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Multimodal retinal imaging of diabetic macular edema: toward new paradigms of pathophysiology

Authors
  • Midena, Edoardo1, 2
  • Bini, Silvia1
  • 1 University of Padova, Department of Ophthalmology, Via Giustiniani 2, Padova, 35128, Italy , Padova (Italy)
  • 2 GB Bietti Foundation, IRCCS, Rome, Italy , Rome (Italy)
Type
Published Article
Journal
Graefe's Archive for Clinical and Experimental Ophthalmology
Publisher
Springer Berlin Heidelberg
Publication Date
May 07, 2016
Volume
254
Issue
9
Pages
1661–1668
Identifiers
DOI: 10.1007/s00417-016-3361-7
Source
Springer Nature
Keywords
License
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Abstract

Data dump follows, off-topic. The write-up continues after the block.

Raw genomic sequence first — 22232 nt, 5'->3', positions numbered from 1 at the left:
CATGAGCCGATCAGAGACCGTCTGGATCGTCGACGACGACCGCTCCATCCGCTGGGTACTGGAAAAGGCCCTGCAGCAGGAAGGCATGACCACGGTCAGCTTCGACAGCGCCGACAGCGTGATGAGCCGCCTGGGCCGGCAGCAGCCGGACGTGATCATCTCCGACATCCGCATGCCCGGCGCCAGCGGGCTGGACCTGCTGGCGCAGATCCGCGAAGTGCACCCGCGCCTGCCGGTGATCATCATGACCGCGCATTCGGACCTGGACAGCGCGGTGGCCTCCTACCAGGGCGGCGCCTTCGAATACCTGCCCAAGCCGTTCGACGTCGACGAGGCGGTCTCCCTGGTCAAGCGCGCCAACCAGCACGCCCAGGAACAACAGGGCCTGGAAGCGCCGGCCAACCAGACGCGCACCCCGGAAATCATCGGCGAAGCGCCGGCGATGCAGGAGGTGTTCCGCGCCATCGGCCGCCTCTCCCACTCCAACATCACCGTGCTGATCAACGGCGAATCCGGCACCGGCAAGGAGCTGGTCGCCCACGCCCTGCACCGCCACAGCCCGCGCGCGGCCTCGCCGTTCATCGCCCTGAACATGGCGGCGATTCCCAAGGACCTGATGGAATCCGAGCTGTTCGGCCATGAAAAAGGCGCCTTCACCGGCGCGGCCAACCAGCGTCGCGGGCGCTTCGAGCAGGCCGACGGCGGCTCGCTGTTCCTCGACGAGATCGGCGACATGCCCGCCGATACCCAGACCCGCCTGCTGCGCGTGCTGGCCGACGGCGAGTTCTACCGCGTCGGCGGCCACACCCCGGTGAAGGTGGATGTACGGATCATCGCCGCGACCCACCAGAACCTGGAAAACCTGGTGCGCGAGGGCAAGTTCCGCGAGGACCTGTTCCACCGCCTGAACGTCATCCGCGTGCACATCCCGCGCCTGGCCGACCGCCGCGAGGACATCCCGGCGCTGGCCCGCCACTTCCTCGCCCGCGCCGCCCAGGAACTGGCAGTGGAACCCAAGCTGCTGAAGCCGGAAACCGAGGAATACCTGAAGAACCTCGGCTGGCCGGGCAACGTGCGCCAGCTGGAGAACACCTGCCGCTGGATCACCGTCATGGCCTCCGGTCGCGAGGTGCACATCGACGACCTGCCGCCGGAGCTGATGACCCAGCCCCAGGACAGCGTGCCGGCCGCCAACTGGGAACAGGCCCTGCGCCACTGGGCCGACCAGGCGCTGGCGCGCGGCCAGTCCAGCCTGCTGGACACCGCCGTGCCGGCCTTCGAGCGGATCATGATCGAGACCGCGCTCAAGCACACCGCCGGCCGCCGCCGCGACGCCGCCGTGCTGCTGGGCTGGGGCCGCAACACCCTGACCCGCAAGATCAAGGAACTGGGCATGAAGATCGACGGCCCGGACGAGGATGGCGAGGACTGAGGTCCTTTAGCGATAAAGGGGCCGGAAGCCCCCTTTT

The pathophysiology of diabetic macular edema (DME) is multifactorial and partly still unknown. An increasing body of evidence suggests that neurodegeneration and retinal glial cells activation occur even before the earliest clinical manifestation of diabetic retinal vasculopathy. Nowadays, new non-invasive techniques are available to assess and characterize DME, not only in a quantitative perspective, but also making it possible to understand and quantify the pathogenic processes sustaining fluid accumulation. Optical coherence tomography (OCT) allows documenting not only parameters such as macular volume, central and sectorial retinal thickness, fluid localization, and integrity of retinal layers, but also new still poorly investigated reflectivity aspects. Hyperreflective intraretinal spots (HRS) have been detected on OCT scans through the retinal layers, with a presumptive migration pattern towards the external layers during the occurrence of diabetic retinopathy and DME. These HRS have been hypothesised to represent an in-vivo marker of microglial activation. Autofluorescence of the fundus (FAF) also offers a non-invasive imaging technique of DME. The area of increased FAF correlates with the presence of intraretinal fluid and probably retinal glial activation. Microperimetry allows the measurement of retinal sensitivity by testing specific selected retinal areas. Some studies have shown that increased macular FAF in DME correlates better with visual function assessed with microperimetry than with visual acuity, showing that new imaging and functional techniques may help to elucidate DME pathogenesis and to target therapeutical strategies.

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